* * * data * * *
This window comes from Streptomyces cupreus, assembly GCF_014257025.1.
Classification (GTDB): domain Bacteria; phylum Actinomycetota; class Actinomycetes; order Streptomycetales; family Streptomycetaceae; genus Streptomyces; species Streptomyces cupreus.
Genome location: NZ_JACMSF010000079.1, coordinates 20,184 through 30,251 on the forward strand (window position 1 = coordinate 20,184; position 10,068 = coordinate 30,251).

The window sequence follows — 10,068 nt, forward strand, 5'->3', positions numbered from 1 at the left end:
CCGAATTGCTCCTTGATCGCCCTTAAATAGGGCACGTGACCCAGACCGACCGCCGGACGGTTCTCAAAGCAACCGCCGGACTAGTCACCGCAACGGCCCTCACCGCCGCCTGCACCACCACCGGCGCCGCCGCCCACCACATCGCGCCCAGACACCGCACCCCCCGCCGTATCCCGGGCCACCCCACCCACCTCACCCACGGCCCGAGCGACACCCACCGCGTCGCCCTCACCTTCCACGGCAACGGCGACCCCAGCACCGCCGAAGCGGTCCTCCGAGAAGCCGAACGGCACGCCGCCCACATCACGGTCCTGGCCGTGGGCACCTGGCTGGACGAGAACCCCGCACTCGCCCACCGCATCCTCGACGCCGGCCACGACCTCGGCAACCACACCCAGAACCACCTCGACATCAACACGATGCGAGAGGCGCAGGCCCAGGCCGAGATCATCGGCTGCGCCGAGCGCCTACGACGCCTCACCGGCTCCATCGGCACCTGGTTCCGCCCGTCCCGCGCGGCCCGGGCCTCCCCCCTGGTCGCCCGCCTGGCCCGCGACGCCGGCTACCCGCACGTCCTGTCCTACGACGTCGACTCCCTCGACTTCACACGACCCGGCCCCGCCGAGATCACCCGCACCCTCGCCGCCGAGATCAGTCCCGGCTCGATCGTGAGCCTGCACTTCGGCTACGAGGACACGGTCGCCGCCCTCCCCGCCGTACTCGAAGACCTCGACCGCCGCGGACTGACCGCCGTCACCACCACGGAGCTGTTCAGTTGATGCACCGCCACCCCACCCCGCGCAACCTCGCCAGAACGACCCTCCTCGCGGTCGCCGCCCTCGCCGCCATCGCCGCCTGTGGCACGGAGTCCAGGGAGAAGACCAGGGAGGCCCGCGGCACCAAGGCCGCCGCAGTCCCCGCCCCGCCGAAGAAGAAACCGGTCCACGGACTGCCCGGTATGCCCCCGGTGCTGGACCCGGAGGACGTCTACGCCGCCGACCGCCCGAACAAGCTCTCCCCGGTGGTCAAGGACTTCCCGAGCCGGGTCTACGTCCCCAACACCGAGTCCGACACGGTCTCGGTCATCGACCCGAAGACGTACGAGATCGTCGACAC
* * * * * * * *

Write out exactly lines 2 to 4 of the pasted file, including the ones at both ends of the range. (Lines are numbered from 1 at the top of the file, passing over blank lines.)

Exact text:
Classification (GTDB): domain Bacteria; phylum Actinomycetota; class Actinomycetes; order Streptomycetales; family Streptomycetaceae; genus Streptomyces; species Streptomyces cupreus.
Genome location: NZ_JACMSF010000079.1, coordinates 20,184 through 30,251 on the forward strand (window position 1 = coordinate 20,184; position 10,068 = coordinate 30,251).

The window sequence follows — 10,068 nt, forward strand, 5'->3', positions numbered from 1 at the left end: